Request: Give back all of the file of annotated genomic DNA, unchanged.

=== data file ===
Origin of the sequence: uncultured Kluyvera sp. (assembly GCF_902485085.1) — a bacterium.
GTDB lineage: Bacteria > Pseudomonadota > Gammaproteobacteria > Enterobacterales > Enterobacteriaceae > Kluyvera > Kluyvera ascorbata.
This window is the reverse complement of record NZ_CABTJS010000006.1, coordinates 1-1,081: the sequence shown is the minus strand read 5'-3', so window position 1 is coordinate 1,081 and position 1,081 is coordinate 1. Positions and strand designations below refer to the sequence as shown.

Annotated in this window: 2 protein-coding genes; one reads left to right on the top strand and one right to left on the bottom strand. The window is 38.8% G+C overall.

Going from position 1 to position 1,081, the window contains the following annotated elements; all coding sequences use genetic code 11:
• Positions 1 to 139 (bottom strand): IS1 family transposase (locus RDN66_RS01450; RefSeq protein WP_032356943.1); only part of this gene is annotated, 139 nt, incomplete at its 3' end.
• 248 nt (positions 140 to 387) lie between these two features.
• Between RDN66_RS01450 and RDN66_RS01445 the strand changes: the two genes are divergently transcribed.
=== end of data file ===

Origin of the sequence: uncultured Kluyvera sp. (assembly GCF_902485085.1) — a bacterium.
GTDB lineage: Bacteria > Pseudomonadota > Gammaproteobacteria > Enterobacterales > Enterobacteriaceae > Kluyvera > Kluyvera ascorbata.
This window is the reverse complement of record NZ_CABTJS010000006.1, coordinates 1-1,081: the sequence shown is the minus strand read 5'-3', so window position 1 is coordinate 1,081 and position 1,081 is coordinate 1. Positions and strand designations below refer to the sequence as shown.

Annotated in this window: 2 protein-coding genes; one reads left to right on the top strand and one right to left on the bottom strand. The window is 38.8% G+C overall.

Going from position 1 to position 1,081, the window contains the following annotated elements; all coding sequences use genetic code 11:
• Positions 1 to 139 (bottom strand): IS1 family transposase (locus RDN66_RS01450; RefSeq protein WP_032356943.1); only part of this gene is annotated, 139 nt, incomplete at its 3' end.
• 248 nt (positions 140 to 387) lie between these two features.
• Between RDN66_RS01450 and RDN66_RS01445 the strand changes: the two genes are divergently transcribed.